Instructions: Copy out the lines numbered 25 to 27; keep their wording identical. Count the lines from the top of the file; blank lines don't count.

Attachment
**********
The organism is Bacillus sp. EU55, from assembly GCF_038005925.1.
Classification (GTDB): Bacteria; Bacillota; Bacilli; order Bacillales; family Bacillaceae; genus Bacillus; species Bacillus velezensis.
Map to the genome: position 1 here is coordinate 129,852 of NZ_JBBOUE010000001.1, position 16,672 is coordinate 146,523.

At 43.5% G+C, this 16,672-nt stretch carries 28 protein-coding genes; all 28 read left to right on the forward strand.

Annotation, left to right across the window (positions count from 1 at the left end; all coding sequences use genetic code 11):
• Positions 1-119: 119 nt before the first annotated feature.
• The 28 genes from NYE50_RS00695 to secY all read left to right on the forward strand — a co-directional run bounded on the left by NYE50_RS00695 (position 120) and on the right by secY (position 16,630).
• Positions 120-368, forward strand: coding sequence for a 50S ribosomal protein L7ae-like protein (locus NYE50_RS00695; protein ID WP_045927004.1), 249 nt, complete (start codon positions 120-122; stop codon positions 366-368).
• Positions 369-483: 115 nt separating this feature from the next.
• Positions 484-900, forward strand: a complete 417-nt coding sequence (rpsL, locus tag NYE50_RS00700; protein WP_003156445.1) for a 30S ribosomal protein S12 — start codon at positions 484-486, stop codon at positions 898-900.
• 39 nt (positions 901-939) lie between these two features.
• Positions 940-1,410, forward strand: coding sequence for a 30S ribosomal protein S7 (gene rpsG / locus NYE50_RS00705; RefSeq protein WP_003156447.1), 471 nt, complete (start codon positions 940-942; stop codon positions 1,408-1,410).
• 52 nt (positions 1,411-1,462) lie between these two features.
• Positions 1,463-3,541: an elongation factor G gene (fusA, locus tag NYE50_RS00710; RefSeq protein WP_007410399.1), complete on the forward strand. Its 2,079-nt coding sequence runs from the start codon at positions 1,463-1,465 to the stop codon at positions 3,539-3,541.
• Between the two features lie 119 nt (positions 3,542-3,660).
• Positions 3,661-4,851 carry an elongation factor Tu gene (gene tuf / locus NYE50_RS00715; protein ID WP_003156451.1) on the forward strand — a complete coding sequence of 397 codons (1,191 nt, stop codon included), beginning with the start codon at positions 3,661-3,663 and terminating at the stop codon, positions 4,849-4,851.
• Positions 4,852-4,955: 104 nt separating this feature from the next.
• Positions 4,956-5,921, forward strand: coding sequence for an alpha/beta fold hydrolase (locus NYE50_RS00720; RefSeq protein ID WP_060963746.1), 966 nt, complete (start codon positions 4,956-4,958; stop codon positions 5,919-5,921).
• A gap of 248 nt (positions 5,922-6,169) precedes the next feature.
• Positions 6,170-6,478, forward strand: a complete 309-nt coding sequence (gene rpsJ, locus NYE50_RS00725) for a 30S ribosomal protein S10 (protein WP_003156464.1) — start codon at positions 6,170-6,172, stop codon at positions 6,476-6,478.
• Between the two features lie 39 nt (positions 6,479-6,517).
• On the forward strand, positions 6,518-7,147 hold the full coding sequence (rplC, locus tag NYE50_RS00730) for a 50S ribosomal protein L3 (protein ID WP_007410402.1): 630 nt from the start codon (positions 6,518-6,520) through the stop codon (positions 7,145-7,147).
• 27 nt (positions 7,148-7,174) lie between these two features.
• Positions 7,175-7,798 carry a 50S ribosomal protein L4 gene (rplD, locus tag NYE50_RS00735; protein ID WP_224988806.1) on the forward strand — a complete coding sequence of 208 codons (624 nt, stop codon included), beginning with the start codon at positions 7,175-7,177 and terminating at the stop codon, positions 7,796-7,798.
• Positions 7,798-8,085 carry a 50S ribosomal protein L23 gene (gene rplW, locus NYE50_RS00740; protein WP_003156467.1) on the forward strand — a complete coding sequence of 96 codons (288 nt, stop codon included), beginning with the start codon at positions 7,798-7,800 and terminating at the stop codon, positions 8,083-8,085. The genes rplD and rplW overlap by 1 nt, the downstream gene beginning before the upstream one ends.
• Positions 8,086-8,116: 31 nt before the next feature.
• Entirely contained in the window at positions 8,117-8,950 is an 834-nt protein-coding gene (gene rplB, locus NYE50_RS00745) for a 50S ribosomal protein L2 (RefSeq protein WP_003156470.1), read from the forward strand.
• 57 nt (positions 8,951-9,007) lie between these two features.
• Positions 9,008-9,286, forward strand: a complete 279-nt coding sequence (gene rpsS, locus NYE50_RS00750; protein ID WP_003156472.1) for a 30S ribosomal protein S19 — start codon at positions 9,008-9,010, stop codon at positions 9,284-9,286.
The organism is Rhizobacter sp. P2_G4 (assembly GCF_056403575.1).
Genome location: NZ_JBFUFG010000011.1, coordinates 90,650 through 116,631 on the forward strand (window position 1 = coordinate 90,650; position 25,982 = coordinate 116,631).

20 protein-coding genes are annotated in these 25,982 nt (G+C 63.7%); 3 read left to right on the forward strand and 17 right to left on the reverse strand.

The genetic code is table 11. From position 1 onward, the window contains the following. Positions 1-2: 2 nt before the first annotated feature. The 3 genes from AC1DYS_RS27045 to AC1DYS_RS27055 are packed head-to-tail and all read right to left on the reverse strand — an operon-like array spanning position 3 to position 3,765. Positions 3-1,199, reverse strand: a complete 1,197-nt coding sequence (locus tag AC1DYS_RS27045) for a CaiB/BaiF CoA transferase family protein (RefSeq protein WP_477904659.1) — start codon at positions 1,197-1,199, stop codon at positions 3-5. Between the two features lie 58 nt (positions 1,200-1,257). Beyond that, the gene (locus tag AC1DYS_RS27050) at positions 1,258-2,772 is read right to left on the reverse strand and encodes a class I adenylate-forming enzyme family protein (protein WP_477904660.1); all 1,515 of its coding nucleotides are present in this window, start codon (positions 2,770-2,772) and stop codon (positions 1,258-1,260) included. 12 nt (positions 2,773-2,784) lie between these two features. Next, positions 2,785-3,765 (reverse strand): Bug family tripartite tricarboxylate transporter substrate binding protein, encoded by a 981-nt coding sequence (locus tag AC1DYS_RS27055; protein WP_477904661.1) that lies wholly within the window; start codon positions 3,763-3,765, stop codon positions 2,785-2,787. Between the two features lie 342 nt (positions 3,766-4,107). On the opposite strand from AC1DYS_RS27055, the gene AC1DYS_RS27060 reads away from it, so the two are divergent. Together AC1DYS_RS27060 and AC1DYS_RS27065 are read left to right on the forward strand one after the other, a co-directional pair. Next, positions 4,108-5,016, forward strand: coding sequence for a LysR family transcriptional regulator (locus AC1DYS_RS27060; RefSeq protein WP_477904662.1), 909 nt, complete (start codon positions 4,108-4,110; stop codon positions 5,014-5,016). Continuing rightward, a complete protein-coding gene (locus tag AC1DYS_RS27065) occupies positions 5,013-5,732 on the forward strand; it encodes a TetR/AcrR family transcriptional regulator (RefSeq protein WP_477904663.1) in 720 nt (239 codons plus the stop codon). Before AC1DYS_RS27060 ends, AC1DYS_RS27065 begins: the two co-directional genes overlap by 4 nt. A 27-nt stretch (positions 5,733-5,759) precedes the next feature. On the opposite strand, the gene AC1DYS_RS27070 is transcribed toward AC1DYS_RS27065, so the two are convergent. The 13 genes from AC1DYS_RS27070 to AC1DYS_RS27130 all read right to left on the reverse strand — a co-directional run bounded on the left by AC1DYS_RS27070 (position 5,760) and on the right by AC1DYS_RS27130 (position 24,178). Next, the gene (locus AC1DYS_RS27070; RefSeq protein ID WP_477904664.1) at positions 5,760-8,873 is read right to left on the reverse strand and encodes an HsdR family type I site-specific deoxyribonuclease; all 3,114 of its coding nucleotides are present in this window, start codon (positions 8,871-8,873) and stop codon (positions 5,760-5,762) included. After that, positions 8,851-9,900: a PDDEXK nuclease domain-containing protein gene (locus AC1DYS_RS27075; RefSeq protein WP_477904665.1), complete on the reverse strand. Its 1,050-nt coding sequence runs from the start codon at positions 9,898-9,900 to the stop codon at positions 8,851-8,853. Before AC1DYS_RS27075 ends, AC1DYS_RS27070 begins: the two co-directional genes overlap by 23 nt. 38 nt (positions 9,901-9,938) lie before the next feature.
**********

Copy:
• Positions 7,798-8,085 carry a 50S ribosomal protein L23 gene (gene rplW, locus NYE50_RS00740; protein WP_003156467.1) on the forward strand — a complete coding sequence of 96 codons (288 nt, stop codon included), beginning with the start codon at positions 7,798-7,800 and terminating at the stop codon, positions 8,083-8,085. The genes rplD and rplW overlap by 1 nt, the downstream gene beginning before the upstream one ends.
• Positions 8,086-8,116: 31 nt before the next feature.
• Entirely contained in the window at positions 8,117-8,950 is an 834-nt protein-coding gene (gene rplB, locus NYE50_RS00745) for a 50S ribosomal protein L2 (RefSeq protein WP_003156470.1), read from the forward strand.